Action is the very essence of character. If a man's actions are always evil, of what acceptance with God or man can the finest speeches find? They are as a fine cloak over a grinning skeleton. The man who talks finely and acts badly is not inaccurately known in all the world as a hypocrite, and a knave whose basenesses are rendered all the more hideous for being tricked out in the garb of a fine wordy profession.
Nazareth Revisited Ch 32
41 They say unto him, He will miserably destroy those wicked men, and will let out his vineyard unto other husbandmen, which shall render him the fruits in their seasons.
The Parable of the Vineyard
It condenses Israel's history into a single view. God forming them into a nation is set forth under the figure of a man planting a vineyard. The man who plants a vineyard for himself does so that he may have pleasure from it. It is not merely that the vineyard may exist. The human view is that a nation exists for itself, and that its end is served if it prosper and is happy. But here is another and a higher view -- one that does not appeal to patriotic sympathies, but which is nevertheless the true one, conformity or non-conformity to which will ultimately determine all questions of national well-being.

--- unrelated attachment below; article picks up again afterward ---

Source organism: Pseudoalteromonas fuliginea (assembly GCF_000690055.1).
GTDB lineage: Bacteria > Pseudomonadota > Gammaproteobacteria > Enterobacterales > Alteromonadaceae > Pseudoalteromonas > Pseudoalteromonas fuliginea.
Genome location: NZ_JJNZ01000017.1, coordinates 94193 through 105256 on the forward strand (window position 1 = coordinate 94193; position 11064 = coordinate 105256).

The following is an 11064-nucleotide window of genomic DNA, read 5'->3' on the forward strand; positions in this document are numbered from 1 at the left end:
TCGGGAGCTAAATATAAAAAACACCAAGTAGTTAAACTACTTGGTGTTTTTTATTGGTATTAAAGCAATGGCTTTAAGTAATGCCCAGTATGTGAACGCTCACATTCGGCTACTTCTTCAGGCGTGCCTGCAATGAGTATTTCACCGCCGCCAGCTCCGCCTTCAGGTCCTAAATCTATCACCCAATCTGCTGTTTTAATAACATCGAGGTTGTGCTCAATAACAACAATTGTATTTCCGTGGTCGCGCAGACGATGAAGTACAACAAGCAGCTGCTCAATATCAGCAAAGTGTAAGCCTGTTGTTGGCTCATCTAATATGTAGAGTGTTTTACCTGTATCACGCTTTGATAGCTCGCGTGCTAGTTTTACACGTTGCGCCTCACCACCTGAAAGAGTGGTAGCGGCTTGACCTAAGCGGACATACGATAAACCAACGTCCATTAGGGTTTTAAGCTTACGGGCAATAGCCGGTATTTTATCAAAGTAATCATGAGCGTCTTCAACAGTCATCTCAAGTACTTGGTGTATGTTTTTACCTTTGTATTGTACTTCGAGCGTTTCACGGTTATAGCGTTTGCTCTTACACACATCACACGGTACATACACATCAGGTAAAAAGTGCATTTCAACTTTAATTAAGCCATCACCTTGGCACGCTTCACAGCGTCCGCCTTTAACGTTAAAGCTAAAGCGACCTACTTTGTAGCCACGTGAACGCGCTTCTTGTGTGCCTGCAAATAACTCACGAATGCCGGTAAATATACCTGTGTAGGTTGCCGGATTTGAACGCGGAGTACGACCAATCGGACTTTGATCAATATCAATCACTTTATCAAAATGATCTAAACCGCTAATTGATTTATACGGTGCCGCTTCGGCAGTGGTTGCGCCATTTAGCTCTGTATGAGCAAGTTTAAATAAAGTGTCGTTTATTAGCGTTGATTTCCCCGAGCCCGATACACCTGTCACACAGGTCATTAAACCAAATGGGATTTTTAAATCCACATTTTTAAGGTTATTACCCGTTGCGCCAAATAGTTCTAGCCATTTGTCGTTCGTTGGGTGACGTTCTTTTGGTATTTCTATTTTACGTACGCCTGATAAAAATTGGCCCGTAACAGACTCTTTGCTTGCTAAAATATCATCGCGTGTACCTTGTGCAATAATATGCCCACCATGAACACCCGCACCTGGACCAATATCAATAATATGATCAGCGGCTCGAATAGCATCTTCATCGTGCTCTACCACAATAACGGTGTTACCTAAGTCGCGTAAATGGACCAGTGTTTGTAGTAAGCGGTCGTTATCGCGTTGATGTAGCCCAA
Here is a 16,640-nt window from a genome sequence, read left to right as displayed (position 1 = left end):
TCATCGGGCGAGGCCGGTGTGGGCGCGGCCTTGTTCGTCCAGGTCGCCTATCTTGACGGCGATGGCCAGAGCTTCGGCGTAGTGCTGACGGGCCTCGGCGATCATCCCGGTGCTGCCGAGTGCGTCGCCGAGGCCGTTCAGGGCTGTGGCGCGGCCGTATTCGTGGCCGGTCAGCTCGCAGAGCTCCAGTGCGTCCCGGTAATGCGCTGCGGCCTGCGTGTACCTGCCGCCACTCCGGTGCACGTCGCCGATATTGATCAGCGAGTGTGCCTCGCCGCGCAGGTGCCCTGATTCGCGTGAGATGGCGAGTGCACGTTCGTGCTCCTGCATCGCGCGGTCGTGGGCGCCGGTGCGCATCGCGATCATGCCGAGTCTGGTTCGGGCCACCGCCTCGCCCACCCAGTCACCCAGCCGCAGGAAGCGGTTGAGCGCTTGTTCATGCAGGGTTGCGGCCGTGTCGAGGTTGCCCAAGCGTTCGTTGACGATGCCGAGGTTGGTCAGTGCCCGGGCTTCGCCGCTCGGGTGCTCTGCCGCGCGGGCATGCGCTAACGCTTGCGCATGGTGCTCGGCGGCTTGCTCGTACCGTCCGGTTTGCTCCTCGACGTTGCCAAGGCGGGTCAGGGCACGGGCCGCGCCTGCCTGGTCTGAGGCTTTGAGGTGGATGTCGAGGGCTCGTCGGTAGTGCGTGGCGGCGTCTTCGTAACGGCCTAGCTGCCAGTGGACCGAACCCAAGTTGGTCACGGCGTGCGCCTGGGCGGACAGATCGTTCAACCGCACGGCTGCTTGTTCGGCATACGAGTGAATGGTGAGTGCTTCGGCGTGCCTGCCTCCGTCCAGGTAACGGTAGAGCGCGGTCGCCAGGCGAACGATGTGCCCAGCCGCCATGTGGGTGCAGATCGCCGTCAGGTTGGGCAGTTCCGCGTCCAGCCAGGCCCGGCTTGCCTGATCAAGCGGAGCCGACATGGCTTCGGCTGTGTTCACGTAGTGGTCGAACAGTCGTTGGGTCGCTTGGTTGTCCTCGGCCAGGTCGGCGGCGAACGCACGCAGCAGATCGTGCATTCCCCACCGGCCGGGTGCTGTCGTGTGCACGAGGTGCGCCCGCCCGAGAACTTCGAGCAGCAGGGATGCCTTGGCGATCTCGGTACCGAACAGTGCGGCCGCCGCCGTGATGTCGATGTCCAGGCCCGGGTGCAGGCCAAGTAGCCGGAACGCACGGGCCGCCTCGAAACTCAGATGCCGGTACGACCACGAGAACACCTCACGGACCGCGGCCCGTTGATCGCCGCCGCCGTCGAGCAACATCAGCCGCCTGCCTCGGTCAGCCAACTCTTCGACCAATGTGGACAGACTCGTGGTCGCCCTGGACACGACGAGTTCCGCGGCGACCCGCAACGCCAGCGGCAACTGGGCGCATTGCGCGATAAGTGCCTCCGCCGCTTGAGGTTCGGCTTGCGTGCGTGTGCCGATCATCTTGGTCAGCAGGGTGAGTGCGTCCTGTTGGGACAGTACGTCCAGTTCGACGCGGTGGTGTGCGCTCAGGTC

"God, in whose hand thy breath is, thou hast not glorified:" this was Daniel's complaint against Belshazzar. It is the true indictment against all nations, and is the cause of the judgment that is coming on all nations. Israel was especially formed for the purpose and pleasure of God. "This people have I formed for myself" (Isaiah xliii. 21), "that they might be unto me for a name, and for a praise, and for a glory" before all people of the earth (Jer. xiii. 11).